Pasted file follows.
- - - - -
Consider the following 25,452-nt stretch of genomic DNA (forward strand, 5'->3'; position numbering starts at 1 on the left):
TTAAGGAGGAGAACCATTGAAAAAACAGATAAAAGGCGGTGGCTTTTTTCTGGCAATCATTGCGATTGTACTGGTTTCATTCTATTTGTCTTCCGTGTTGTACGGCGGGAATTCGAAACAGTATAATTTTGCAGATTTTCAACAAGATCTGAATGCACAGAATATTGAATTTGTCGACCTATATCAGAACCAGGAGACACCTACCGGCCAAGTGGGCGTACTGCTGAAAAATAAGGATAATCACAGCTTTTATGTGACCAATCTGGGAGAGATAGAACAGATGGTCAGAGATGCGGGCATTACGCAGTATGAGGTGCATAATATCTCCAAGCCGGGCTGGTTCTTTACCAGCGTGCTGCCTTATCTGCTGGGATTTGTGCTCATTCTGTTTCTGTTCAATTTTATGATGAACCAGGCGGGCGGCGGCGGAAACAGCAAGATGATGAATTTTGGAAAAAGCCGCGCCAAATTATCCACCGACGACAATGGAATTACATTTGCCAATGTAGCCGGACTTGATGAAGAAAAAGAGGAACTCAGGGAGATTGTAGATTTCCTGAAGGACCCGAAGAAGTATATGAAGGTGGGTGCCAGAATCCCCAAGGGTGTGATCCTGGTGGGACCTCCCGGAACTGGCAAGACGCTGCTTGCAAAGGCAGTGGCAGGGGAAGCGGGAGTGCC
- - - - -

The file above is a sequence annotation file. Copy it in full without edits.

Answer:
Consider the following 25,452-nt stretch of genomic DNA (forward strand, 5'->3'; position numbering starts at 1 on the left):
TTAAGGAGGAGAACCATTGAAAAAACAGATAAAAGGCGGTGGCTTTTTTCTGGCAATCATTGCGATTGTACTGGTTTCATTCTATTTGTCTTCCGTGTTGTACGGCGGGAATTCGAAACAGTATAATTTTGCAGATTTTCAACAAGATCTGAATGCACAGAATATTGAATTTGTCGACCTATATCAGAACCAGGAGACACCTACCGGCCAAGTGGGCGTACTGCTGAAAAATAAGGATAATCACAGCTTTTATGTGACCAATCTGGGAGAGATAGAACAGATGGTCAGAGATGCGGGCATTACGCAGTATGAGGTGCATAATATCTCCAAGCCGGGCTGGTTCTTTACCAGCGTGCTGCCTTATCTGCTGGGATTTGTGCTCATTCTGTTTCTGTTCAATTTTATGATGAACCAGGCGGGCGGCGGCGGAAACAGCAAGATGATGAATTTTGGAAAAAGCCGCGCCAAATTATCCACCGACGACAATGGAATTACATTTGCCAATGTAGCCGGACTTGATGAAGAAAAAGAGGAACTCAGGGAGATTGTAGATTTCCTGAAGGACCCGAAGAAGTATATGAAGGTGGGTGCCAGAATCCCCAAGGGTGTGATCCTGGTGGGACCTCCCGGAACTGGCAAGACGCTGCTTGCAAAGGCAGTGGCAGGGGAAGCGGGAGTGCC